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Old 16th September 2017, 06:37 PM   #1
fernando
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Default A knife ... for cork working ?

I post this one here as although it is a knife it is not a weapon.
Te guy who gave it to me was told this is for the cork working craft. The cuttler marked in the blade apparently no longer exists. Browsing on cork tools this model doesn't show up.
Anyone here familiar with these things ? The blade is slightly (but deliberately) curved, and only one side is edged ... sharp, but not sharpened ... maybe because it didn't see any use ?
The handle is well sized and the tang well secured; definitely for applying effort.
Total length 24 cms (9 1/2").


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Old 17th September 2017, 02:41 AM   #2
M ELEY
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An interesting tool, reminding me of Japanese nata, gardening tools used to trim shrubs?

http://www.vikingsword.com/vb/showt...&highlight=nata

In any case, hope someone has more input. It is always interesting to see tool implements versus weapons and how some crossed paths (boarding axes/fire tools, lead cutter swords, etc).
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Old 17th September 2017, 04:15 PM   #3
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Interesting similarity Mark; but i guess only in "frontal shape". I see that the nata is a cleaver like tool, while the blade of the one i am posting is thinner and, this is important, being curved has a specific purpose. I have sent an email to a cork art forum, but i am not sure if they will ever answer.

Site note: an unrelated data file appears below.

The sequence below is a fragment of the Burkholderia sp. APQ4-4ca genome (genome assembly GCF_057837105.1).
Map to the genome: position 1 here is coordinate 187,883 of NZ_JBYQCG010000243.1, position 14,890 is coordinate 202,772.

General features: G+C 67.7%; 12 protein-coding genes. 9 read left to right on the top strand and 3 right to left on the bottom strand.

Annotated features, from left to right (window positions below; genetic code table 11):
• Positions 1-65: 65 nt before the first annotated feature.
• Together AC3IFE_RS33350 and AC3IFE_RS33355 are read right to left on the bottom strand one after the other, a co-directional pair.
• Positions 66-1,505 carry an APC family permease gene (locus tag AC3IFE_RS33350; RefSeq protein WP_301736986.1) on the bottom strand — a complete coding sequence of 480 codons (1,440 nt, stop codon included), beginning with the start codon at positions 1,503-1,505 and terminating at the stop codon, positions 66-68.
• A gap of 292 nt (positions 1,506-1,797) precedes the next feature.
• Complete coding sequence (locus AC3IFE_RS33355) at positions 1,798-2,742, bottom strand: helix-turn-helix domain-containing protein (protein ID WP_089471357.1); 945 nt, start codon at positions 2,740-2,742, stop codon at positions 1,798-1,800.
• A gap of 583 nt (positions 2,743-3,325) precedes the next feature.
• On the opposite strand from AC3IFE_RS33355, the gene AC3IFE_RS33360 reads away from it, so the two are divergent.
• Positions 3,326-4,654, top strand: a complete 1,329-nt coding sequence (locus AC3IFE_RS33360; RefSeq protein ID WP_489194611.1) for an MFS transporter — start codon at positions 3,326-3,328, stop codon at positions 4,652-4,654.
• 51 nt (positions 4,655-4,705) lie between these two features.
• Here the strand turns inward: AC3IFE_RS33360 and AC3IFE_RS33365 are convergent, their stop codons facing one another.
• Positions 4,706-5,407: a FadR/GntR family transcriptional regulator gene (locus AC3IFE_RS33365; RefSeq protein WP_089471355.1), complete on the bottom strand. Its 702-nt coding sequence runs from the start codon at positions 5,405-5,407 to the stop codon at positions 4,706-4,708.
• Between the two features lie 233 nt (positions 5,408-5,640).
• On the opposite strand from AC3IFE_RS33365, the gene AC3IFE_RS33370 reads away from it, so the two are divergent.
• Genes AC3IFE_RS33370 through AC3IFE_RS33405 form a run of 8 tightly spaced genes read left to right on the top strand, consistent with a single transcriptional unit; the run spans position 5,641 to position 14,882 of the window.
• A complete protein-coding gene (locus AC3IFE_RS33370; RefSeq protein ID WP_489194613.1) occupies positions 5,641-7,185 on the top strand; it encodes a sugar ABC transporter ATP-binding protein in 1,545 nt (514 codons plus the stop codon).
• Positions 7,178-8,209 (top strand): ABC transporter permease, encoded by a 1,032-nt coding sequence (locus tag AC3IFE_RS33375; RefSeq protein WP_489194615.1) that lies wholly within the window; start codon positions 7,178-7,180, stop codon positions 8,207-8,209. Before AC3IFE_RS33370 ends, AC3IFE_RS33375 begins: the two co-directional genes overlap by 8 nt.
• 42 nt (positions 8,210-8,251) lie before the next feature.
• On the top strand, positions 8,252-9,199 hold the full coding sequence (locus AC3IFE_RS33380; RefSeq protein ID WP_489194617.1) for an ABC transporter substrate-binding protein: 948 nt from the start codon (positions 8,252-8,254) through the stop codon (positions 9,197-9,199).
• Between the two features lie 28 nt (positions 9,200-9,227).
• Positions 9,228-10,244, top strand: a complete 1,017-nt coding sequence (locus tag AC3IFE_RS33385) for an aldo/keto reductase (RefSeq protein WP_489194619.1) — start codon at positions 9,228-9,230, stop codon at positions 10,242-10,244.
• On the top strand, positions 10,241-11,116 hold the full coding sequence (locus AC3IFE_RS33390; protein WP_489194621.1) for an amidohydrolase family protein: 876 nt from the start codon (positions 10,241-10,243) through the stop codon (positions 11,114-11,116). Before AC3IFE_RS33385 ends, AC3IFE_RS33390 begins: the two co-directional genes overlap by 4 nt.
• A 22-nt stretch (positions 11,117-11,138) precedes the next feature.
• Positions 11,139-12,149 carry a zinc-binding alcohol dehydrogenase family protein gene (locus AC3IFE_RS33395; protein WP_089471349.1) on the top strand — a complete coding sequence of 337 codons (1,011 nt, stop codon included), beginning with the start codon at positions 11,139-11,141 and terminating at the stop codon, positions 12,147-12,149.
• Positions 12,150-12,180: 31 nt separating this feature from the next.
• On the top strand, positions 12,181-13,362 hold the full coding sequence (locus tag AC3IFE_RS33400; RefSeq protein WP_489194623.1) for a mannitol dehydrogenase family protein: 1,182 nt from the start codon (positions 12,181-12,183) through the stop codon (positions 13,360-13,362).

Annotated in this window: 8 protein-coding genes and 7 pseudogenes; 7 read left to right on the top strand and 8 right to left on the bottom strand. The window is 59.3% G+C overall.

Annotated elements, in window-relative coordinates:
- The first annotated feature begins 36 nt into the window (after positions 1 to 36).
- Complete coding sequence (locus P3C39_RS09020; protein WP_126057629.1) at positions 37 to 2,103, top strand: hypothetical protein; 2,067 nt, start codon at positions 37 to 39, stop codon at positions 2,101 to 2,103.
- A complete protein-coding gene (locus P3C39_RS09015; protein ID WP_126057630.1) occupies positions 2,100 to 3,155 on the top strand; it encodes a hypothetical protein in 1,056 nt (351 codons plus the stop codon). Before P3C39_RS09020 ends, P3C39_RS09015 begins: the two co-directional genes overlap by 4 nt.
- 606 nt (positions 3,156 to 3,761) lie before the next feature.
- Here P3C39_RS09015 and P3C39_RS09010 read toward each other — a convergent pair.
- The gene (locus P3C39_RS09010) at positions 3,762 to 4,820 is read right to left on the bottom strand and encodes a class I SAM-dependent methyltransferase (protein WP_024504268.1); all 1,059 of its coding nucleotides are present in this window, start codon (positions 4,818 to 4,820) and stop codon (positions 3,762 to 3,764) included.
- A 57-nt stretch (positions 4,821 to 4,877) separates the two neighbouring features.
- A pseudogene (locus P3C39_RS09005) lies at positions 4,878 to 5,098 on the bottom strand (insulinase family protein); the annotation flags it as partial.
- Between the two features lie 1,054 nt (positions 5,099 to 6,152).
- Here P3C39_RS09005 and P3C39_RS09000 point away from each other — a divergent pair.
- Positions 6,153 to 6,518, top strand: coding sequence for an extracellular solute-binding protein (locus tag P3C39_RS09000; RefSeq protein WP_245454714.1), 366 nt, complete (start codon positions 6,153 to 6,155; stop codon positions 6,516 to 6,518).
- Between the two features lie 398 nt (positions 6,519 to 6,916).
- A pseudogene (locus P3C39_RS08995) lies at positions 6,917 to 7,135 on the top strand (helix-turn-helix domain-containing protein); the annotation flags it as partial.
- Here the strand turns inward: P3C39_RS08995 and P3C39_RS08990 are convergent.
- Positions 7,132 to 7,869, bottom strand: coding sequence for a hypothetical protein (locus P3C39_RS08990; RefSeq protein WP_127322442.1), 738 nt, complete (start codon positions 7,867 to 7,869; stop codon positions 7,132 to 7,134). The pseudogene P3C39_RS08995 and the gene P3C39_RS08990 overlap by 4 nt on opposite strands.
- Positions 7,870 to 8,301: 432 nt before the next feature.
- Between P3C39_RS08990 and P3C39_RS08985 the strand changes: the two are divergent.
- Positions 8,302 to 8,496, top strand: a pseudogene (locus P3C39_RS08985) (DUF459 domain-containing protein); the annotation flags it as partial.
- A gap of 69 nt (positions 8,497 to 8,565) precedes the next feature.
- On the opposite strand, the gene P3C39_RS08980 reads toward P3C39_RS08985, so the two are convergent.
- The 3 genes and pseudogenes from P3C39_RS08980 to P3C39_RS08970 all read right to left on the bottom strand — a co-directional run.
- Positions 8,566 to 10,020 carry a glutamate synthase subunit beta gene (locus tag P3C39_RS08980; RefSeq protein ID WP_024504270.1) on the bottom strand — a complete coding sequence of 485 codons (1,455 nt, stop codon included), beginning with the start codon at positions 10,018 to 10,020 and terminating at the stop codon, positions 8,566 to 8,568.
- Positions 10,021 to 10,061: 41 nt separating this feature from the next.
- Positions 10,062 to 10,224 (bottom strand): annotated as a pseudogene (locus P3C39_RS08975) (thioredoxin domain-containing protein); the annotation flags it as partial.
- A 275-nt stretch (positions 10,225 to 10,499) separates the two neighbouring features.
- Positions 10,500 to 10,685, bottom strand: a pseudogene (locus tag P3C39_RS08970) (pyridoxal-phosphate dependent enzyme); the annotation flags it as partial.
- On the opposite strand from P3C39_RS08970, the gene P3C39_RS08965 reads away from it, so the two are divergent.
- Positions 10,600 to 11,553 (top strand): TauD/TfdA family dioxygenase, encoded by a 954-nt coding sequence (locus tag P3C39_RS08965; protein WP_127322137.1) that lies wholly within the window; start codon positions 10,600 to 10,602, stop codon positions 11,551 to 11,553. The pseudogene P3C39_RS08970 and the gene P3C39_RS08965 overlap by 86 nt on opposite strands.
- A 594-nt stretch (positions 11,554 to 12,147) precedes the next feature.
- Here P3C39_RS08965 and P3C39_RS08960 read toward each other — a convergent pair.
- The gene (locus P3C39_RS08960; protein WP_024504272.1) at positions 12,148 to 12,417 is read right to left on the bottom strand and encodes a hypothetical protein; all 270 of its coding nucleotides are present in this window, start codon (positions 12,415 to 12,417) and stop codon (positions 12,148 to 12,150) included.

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Old 17th September 2017, 11:34 PM   #4
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I was posting just to show the variety of tools that have this shape. I hope you get answers to your question, though. With a curved end, perhaps it was used to peel away layers? Cut the cork into circular patterns? The problem with tools are that they can be extremely specific in use. In other words, if this cork cutter is used in a wine bottle factory where the corks are carved to fit the bottle, etc, etc, You get the idea-
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Old 18th September 2017, 12:22 PM   #5
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Bottle corks are made using mechanical processes, you know, with a drill punch of different gauges.
To work up the cork bark ... probably but, what part, outer, inner ? to give it a roundish shape or carve into it ?
In any case, i haven't yet thrown the towel .
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Old 28th September 2017, 01:24 AM   #6
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Cork is peeled off the trunk. An unsharpened edge would help to pry the bark away without actually cutting into it. I've been to a cork 'farm'(?) In Portugal a LONG time ago. If I had paid more attention to the too l s, I could be of more help. As it is, my thoughts are speculative.

Check out the blade used at the 3:20 Mark in this . https://m.youtube.com/watch?v=JewMikbKOI0.
Similar, but with what seems to be a keen edge. Watching the earlier footage, I see axes being used on the trees, but the ax handle being used to pry the bark from the trunk. So, again a less than sharp edge could be the intent.video
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Old 1st October 2017, 06:02 PM   #7
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Axes for praying cork bark are extremely sharp; i have handled a few. The purpose for such sharpness is to enable the harvester, a highly skilled operator, to only apply one cut on the bark, in a manner that the cork tree is not wounded. Their handle ends are tapered, with which the skilled harvester 'unsticks' the cut bark from the tree.
The preparation of the bark takes three different tools (knives), for the different stages; calibration, quality selection and the cuting of boards for manufactoring (bottle corks).
All such tools are sturdier than the one i have posted here, which is 'less industrial'. So if it really is for cork working, must be for a more ultimate detailed operation.
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